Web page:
Reason must prevail at a precarious time

Diplomacy and unity are needed at a time of greatly heightened tensions in the Gulf

Brian Hook, the US Special Representative for Iran, arrives to attend a press conference in Kuwait City on June 23, 2019. The US special envoy for Iran urged "all nations to use their diplomatic effort to urge Iran to de-escalate and meet diplomacy with diplomacy" amid soaring tensions in the Gulf. / AFP / Yasser Al-Zayyat
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"Common sense" and "nerves of steel": at a time of heightened tensions in the Gulf, these two factors are critical to a durable political solution. As UAE Minister of State for Foreign Affairs Anwar Gargash says, it requires "collective attention...dialogue and negotiations" to steer a path through tricky, uncharted waters. The past few weeks have seen those diplomatic channels tested to their utmost. Iran has been accused of attacking at least six oil tankers in the Gulf of Oman, using a proxy militia in Yemen to attack Saudi bases and airports and shooting down a $120 million unmanned American drone in the Strait of Hormuz, in what the US says was an unprovoked attack in international airspace. The situation threatened to escalate when US President Donald Trump said on Friday that the country was "cocked and loaded" for airstrikes against Iranian targets. He only rowed back at the last minute, insisting while military action was not off the table, what was needed was "common sense".

This step back from the brink is indicative of the need for collective, measured voices of reason, at a precarious time, to address the longstanding problem of Tehran's attempts to destabilise the region. Those voices in the Gulf have been joined by an international chorus. Even the US's mercurial president recognised that the loss of innocent civilian lives was not justifiable in retaliation for the shooting down of a drone. US special representative to Iran Brian Hook has embarked on a Middle Eastern tour – including a stop in Abu Dhabi – to offer a cohesive, united front in response to the aggression. And US National Security Adviser John Bolton has warned Tehran should not "mistake US prudence and discretion for weakness".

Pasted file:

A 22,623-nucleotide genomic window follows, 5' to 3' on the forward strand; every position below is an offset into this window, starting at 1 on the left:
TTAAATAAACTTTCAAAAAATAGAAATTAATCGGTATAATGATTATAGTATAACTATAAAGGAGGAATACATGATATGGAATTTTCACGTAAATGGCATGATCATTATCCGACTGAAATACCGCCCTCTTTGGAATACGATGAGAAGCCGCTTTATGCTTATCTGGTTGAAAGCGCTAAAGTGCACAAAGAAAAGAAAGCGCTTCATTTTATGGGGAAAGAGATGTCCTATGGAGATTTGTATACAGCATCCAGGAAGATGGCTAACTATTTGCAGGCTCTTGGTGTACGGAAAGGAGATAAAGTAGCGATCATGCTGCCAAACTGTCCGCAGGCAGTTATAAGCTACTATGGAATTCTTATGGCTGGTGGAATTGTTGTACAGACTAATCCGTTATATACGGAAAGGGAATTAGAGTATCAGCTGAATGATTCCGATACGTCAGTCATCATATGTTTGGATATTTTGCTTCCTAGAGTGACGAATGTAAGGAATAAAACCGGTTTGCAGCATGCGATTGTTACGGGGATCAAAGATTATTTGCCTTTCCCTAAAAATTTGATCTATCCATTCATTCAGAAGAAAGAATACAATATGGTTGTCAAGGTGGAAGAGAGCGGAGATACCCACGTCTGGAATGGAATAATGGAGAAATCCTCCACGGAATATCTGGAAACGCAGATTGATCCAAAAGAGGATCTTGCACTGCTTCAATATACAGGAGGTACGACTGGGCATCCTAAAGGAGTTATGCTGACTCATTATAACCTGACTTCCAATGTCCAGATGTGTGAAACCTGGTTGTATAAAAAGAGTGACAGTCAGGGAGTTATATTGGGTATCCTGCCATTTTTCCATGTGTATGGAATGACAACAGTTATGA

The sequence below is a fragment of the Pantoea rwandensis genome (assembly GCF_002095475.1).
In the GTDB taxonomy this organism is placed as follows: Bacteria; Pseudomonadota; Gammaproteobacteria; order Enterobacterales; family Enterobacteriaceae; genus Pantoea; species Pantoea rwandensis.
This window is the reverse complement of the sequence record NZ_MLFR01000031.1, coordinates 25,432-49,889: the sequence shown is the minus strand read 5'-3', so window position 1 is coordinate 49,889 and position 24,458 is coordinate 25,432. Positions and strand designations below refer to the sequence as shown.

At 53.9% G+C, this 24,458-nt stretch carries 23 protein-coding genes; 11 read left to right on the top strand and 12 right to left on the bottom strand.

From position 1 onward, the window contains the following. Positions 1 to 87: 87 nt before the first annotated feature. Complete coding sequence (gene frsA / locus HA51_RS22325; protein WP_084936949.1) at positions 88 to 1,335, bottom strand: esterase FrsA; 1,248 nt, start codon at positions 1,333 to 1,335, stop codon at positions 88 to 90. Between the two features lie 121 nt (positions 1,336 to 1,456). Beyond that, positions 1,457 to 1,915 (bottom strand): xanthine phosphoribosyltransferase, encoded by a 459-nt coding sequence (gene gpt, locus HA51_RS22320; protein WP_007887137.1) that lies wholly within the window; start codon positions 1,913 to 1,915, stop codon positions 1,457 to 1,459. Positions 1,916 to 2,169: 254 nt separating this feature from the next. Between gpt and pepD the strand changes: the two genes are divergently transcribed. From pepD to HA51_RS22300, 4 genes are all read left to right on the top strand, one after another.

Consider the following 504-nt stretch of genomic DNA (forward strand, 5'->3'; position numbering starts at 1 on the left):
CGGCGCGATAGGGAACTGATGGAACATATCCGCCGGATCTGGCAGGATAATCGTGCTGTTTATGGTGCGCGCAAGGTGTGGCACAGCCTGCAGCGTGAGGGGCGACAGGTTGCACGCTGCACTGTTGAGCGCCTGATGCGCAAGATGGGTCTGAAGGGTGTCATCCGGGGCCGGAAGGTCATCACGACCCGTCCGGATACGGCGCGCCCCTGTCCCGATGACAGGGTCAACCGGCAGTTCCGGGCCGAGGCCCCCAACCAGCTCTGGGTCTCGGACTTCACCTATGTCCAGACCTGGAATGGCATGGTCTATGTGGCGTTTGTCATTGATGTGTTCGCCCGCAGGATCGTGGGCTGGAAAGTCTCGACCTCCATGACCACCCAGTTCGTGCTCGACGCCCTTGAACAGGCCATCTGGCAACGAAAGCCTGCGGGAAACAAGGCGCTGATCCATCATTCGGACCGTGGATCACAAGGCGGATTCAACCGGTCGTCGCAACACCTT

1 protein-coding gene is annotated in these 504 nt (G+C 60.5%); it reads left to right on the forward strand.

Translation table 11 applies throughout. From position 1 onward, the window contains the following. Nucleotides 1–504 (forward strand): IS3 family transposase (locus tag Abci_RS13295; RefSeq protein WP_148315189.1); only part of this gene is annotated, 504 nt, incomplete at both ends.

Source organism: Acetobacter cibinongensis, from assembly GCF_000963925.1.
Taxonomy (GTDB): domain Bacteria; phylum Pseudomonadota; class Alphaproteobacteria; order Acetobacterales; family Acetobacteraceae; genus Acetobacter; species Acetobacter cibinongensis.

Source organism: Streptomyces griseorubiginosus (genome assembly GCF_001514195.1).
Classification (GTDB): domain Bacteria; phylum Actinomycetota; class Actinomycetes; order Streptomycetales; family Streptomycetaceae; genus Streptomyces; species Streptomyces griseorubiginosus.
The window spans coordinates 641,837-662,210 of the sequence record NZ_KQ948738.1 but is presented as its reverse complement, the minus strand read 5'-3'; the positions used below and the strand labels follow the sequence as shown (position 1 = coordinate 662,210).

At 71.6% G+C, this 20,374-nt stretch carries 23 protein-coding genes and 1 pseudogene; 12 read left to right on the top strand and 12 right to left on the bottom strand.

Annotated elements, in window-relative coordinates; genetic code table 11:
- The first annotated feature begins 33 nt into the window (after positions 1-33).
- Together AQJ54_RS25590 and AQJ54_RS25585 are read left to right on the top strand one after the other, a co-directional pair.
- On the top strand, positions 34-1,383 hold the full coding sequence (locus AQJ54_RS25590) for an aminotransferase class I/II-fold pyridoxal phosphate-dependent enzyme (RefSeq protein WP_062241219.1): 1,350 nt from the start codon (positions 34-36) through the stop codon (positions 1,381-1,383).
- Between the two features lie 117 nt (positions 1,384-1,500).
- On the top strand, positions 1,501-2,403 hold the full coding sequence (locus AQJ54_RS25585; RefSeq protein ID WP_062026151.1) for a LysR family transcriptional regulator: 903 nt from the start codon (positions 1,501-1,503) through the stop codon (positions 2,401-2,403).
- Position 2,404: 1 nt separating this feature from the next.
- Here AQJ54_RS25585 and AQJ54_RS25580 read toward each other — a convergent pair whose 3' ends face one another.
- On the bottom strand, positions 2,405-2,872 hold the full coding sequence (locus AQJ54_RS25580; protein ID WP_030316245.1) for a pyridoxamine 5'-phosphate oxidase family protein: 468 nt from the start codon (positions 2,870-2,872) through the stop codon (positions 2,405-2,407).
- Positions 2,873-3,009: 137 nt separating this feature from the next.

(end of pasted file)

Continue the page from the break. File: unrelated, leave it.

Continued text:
Together, they represent a call to desist from provocative behaviour which serves no one, least of all Iran. What is needed to de-escalate tensions at a volatile time is a co-ordinated, consistent approach from all members of the international community. A push back, as Mr Hook described it, is fully expected from Iran, aggrieved at a third round of sanctions. But what this squeeze on the economy aims to do is to bring Tehran to the negotiating table for an agreement which addresses all the flaws in the now-defunct 2015 nuclear deal, including its ballistic missile programme. That would bring an end to sanctions and Iran's "violent and expansionist" adventurism. Such an approach requires patience and a steadfast hand on the tiller. Iran, with a struggling economy, cannot afford to persist in its current course of action, nor is it capable of a sustained military response. Time is not on the regime's side; nor is reason. The common sense approach urged by both Gulf states and the international community is a reflection of the desire for Iran to be a functioning regional player. As UN secretary general Antonio Guterres says, the world does not want or need another war in the Gulf. It will take a steel will to desist from retaliatory action but that is exactly what is needed to pour oil on troubled waters.